Author: Reid Ashbaucher | Date of Writing: May 2007
Since the writing of this paper I have changed my views on the subject of the nature of Christ, as my current book “Made in the Image of God,” published in 2011, reflects.
The Doctrine of Simplicity
The doctrine of Simplicity is one not found in the realm of many biblical Theological studies. But in Philosophical Theology or Scholastic Philosophy, we are confronted with such a doctrine and perhaps a little confused with its purpose in the realm of Christian theology. After spending five years in an academic setting studying biblical doctrine and theology it was a surprise to find such a doctrine debated in the Christian theological world. Coming to this subject with no prior knowledge or bias to its content or meaning, I will dedicate my time in this paper to the analysis, observations, and conclusions of the course materials as I have read them and come to understand this subject.
In trying to analyze this subject one must first come to a consensus on what it means for God to be simple. For John Frame the definition is stated this way: “To say that God is simple in Scholastic philosophy, is to say that there is no composition in his being. Specifically, there is no composition of physical parts, form, and matter, actual and potential, genus and differentia, substance and accident, God and his essence, essence and attributes, attributes and one another, or essence and esse. God is not, then, in any sense made up of parts.”1
Dr. Frame concludes from all this, that God is not part of a godhood species or part of a class of gods nor is God accidental, that is, he did not come into being by causation or accident, but God is essential to his being and is his essence without metaphysical parts. Dr. Frame comes to this line of reasoning based on the following: “First, there can be nothing in him that is less, or less noble, then himself. Second, nothing in him can be removed from him, for nothing in him can not be. Third, the fact that he has many attributes in not something caused, for he is the first cause. Fourth, in God there can be no process of potentiality becoming actuality, because he is pure act, with no passive potentiality.”2 In the end, Dr. Frame concludes that “God’s attributes are not parts or divisions within the Godhead.” 3 This idea of God’s attributes classified as parts will be discussed later.
Dr. Morris defines the doctrine of divine simplicity this way:
… Doctrine of divine simplicity, the claim that, in his innermost being, God must be without any sort of metaphysical complexity whatsoever. This is usually understood to involve a threefold denial:
(1) God is without any spatial parts (the thesis of spatial simplicity),
(2) God is without any temporal parts (the thesis of temporal simplicity), and
(3) God is without the sort of metaphysical complexity which would be involved in his exemplifying numerous different properties ontologically distinct from himself (the thesis of property simplicity).4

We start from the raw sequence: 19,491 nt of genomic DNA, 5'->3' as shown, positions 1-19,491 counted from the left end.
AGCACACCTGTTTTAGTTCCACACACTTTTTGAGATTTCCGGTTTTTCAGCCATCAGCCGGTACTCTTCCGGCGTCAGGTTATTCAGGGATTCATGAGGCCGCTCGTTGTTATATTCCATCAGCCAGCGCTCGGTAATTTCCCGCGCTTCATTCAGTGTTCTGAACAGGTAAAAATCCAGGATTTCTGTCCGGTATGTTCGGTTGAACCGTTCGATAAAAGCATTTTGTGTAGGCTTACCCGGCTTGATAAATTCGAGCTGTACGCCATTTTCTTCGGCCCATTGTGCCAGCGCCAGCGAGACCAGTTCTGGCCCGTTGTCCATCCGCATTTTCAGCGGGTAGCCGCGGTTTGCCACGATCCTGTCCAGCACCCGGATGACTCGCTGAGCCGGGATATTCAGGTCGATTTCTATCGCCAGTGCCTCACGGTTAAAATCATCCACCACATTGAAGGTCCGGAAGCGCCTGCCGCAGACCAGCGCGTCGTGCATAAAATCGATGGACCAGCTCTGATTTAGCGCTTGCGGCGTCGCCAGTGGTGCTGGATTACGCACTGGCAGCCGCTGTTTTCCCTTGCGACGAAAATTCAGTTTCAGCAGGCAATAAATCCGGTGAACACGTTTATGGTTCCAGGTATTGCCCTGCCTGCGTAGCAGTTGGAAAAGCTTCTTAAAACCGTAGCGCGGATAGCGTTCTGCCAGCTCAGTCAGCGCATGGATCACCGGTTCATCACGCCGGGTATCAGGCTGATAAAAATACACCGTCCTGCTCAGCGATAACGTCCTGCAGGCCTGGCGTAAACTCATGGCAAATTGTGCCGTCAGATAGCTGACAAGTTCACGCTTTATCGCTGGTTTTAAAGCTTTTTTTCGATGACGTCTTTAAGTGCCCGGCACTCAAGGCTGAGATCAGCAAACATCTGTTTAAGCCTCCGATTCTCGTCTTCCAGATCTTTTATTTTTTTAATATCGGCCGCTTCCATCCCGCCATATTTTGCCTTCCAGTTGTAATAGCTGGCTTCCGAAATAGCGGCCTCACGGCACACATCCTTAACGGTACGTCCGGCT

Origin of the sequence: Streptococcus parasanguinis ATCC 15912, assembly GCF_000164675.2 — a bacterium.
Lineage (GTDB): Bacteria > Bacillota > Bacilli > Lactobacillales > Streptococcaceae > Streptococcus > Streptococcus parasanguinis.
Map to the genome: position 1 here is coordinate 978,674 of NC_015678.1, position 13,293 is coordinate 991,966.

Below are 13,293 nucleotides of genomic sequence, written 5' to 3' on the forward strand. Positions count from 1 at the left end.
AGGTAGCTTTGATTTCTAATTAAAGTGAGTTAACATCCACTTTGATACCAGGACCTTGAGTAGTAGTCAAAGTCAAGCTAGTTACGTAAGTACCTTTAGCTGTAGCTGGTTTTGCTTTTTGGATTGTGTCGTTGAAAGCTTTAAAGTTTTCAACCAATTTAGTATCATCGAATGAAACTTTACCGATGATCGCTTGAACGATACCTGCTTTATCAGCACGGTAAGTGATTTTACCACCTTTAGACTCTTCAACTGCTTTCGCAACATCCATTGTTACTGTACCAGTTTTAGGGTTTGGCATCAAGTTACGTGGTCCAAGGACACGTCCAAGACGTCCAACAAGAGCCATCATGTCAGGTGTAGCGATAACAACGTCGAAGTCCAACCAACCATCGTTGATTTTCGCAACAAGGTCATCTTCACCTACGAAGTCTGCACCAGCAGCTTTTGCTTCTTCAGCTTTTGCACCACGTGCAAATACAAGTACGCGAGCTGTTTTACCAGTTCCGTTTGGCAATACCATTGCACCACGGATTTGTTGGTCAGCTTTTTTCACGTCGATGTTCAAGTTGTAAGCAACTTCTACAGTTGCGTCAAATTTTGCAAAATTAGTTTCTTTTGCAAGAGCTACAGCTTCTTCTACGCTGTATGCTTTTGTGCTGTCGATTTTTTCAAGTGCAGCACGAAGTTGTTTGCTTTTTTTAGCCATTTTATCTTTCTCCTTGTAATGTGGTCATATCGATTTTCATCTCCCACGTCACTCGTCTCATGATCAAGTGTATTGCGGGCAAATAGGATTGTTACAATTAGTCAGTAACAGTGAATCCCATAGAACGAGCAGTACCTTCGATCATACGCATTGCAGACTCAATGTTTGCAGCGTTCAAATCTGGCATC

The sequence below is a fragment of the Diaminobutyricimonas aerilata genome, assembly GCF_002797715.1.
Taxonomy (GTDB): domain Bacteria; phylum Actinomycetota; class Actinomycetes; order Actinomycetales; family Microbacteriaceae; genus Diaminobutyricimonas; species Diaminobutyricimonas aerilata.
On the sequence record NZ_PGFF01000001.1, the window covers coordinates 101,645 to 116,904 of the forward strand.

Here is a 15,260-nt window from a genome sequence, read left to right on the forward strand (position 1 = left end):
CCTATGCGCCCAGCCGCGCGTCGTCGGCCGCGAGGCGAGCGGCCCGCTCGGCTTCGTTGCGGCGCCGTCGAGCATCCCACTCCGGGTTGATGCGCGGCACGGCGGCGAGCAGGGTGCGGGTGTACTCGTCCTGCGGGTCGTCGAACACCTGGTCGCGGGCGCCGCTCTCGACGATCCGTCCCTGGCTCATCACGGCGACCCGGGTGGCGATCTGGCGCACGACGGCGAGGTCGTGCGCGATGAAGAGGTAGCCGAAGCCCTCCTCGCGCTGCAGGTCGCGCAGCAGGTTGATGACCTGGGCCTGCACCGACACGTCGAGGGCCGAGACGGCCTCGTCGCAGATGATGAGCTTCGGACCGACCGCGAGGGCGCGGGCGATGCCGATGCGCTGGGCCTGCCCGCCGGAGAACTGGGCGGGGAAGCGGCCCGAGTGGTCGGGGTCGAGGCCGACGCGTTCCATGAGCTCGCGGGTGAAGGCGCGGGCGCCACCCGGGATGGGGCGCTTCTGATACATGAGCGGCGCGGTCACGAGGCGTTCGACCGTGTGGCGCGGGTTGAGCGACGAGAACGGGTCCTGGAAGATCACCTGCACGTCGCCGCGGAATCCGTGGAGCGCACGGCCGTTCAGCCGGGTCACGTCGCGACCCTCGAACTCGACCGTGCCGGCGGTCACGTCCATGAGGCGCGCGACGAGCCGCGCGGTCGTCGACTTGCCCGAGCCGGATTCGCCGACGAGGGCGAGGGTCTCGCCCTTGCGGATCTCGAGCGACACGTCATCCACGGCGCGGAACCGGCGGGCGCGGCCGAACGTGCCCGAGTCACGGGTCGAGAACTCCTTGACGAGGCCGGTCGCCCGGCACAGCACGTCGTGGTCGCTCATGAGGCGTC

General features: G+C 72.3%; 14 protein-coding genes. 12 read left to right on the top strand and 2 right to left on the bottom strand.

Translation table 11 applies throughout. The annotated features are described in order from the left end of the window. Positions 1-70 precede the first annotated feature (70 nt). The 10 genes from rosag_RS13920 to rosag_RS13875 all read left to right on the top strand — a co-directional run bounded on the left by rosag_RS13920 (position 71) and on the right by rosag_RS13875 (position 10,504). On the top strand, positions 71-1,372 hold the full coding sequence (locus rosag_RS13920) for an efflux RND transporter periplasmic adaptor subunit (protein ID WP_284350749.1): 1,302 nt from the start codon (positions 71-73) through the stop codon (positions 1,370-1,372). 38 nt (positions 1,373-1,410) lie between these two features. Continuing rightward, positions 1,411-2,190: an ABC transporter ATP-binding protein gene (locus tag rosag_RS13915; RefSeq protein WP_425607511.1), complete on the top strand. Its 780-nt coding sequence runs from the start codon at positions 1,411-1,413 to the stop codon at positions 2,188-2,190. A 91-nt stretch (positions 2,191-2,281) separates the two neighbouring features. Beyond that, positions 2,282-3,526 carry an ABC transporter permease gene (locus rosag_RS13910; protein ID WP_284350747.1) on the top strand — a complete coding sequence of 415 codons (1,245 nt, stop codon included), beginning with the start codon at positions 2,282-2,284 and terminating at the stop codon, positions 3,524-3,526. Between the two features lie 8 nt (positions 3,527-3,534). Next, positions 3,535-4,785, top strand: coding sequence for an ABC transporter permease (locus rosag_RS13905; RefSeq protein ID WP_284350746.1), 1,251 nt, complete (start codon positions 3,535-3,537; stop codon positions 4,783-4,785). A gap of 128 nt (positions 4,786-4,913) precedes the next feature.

Dr. Morris goes on to expound on the property of simplicity concluding that: “There is both necessity and contingency with respect to God. And there seems to be no other good way to capture this truth than to say that God has both necessary (essential) and contingent properties.”5 Again we see that the concept of God having properties is essential to the debate and will be discussed later.
Dr. Nash defines this doctrine this way: “The doctrine of simplicity is the belief that God is identical with His nature or His properties. Another aspect of the theory teaches that God’s essence is indivisible in the sense that God’s properties are not parts of God’s nature. Simplicity is therefore said to be unique to God; it marks off one of the fundamental differences between God’s nature and human nature.”6
From the Stanford Encyclopedia of Philosophy the article published March 20, 2006, on Divine Simplicity states the following:
According to the classical theism of Augustine, Anselm, Aquinas and their adherents, God is radically unlike creatures in that he is devoid of any complexity or composition, potency/act composition, and existence/essence composition. There is also no real distinction between God as subject of his attributes and his attributes. God is thus in a sense requiring clarification identical to each of his attributes, which implies that each attribute is identical to every other one. …God is what he has. As identical to each of his attributes, God is identical to his nature. And since his nature or essence is identical to his existence, God is identical to his existence. This is the doctrine of divine simplicity (DDS).7
Drawing from each of these definitions it is certain that we can agree on the following points as essential to the subject: One, God is spirit and has no physical parts to define. Two, God’s properties, if he has properties, is equal to his nature, and third, whatever we say about God, he is unified and one with himself and his attributes or nature.
It is interesting to see from the four sources noted, that all come to this subject from a different perspective and draw different conclusions. This seems to be the nature of philosophy in general – your logic is not my logic. Because of this, it seems that there must be some stabilizing influence to guide us to what the truth is concerning this topic; so I will, from now on, reference my logic to the Scriptures, since it claims to be the source of all knowledge concerning God and truth.
The Issue of Property
When we speak about the properties of “matter,” our minds usually divert to a scientific notion. For example, the properties of water are H²O, or two-part Hydrogen and one part Oxygen. In this instance water is the sum of H²O. If you remove or add any part, it becomes something else, and if we change its form, it becomes something else as well. Water heated is steam; water frozen is ice. In this analogy properties really are a part of something tangible. In Merriam-Webster dictionary property is defined in the following manner:
A: a quality or trait belonging and especially peculiar to an individual or thing. B: an effect that an object has on another object or on the senses. C: VIRTUE. D: an attribute common to all members of a class.8